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Heterodactylus septentrionalis RODRIGUES, DE FREITAS & SILVA, 2009

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Higher TaxaGymnophthalmidae (Gymnophthalminae), Heterodactylini, Sauria, Gymnophthalmoidea, Squamata (lizards)
Common Names 
SynonymHeterodactylus septentrionalis RODRIGUES, DE FREITAS & SILVA 2009 
DistributionBrazil (Bahia: Chapada Diamantina)

Type locality: Fazenda Caraibas (13°09’49’’S, 41°24’19’’W), district of Cascavel, municipality of Mucuge, Serra do Espinhaco (Chapada Diamantina): state of Bahia: Brazil.  
TypesHolotype: MZUSP 98087, adult female, collected by Marco Antonio de Freitas and Thais Figueiredo Santos Silva on 5 July 2007, field number MTR 13998. Paratype.—MZUSP 95588, adult female, col- lected by Marco Antonio de Freitas and Thais Figueiredo Santos Silva on 8 December 2005, field number MTR 11786, all other data as for the holotype.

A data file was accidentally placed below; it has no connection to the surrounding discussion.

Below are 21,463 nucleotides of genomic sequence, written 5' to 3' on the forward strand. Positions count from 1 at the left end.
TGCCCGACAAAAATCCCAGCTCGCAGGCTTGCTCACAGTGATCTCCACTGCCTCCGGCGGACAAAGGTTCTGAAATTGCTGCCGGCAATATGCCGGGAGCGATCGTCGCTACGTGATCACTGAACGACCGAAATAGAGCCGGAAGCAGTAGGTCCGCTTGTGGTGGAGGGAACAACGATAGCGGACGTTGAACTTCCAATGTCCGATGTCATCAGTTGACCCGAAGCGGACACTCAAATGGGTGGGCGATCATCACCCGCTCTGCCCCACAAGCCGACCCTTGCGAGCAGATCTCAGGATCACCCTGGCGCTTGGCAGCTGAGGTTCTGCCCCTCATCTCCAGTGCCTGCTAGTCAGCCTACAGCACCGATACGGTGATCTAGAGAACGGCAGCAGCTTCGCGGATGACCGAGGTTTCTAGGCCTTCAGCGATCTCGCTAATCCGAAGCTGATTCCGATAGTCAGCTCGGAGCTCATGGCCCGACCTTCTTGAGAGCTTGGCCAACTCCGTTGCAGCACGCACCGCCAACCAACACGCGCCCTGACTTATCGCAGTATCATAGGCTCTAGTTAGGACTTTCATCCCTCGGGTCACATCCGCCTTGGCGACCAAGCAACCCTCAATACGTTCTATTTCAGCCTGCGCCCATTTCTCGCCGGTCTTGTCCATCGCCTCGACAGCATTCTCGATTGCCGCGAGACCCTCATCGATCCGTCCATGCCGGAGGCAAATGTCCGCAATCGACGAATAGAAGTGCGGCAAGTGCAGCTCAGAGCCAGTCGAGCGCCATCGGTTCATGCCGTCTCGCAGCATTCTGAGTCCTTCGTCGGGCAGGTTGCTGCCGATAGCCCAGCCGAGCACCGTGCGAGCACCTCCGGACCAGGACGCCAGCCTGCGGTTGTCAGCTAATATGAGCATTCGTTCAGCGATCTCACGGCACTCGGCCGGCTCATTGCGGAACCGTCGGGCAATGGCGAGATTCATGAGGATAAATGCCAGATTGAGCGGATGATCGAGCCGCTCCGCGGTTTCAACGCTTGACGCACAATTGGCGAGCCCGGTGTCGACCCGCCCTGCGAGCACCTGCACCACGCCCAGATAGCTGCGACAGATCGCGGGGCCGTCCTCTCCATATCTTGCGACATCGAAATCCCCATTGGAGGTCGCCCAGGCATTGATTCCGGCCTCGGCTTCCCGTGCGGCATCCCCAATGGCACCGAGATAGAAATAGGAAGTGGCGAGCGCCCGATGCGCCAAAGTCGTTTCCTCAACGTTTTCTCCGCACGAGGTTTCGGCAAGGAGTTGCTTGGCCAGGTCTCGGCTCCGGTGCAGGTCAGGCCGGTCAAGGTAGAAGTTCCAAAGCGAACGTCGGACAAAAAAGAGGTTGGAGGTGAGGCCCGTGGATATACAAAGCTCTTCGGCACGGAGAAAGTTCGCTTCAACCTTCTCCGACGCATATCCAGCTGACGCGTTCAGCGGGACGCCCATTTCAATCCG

DiagnosisDiagnosis. A small Heterodactylus (maximum SVL 52 mm) with a vestigial interparietal, 37–39 dorsal and 27–29 ventral transverse scale rows, 23–25 scales around body, 9–11 fourth finger and 14–15 fourth toe infradigital lamellae, and six gular scale rows. It differs from H. imbricatus (data in parenthesis) by its smaller size (maximum SVL 125 mm); by having a sixth supralabial extremely wide, high, and diagonally disposed (narrow and low); posterior margin of ventral scales almost straight (rounded); anterior dorsal scales smooth (lanceolate and strongly keeled along the entire dorsum); and contact between parietals restricted to their anterior part (parietal scales in extensive contact). Heterodactylus septentrionalis can be immediately separated from H. lundii by the absence of contact between frontal and interparietal. In H. lundii, the parietal scales are broadly separated by the contact between interparietal and the posterior part of frontal which is extremely long. In H. septentrionalis, the posterior part of frontal is short and frontal and interparietal are broadly separated either by a broad contact between anterior part of parietals (holotype) or by the presence of a narrow and elongate azygous scute that follows frontal. In H. lundii, the parietals are longer than wide, whereas in H. septentrionalis, they are wider than long. In H. lundii there is a small scale following the sixth supralabial before the granular scales of the correspondent ear opening area; in H. septentrionalis such scale does not exist and is fused to sixth supralabial which reaches the granules of the ear depression. Posterior dorsal scales of H. lundii are clearly keeled and mucronate; in H. septentrionalis, the central part is broadly elevated but lacking keel. Posterior ventral scales are slightly longer than wide in H. lundii; they are almost twice as long as wide in H. septentrionalis. The two species also differ in number of scales around midbody: 27–29 in H. lundii versus 23–25 in H. septentrionalis. Finally, the body of H. lundii its not as elongate as that of H. septentrionalis. This is confirmed by comparison between SVL and the distance between posterior margin of foreand hind limbs in the two species (Fig. 3). This difference in body elongation also explains why H. septentrionalis, which has much longer ventrals than its congener, does not show a significant difference in number of ventral scales. There are no important differences between these two species in any other scale counts, which are as follows (data for H. lundii and H. septentrionalis, respectively): dorsals (38–39 vs. 37–39); ventrals (26–27 vs. 27–29); fourth finger infradigital lamellae (9– 12 vs. 10–11); fourth toe infradigital lamellae (15–18 vs. 14–15); and number of gular rows (6– 7 vs. 6).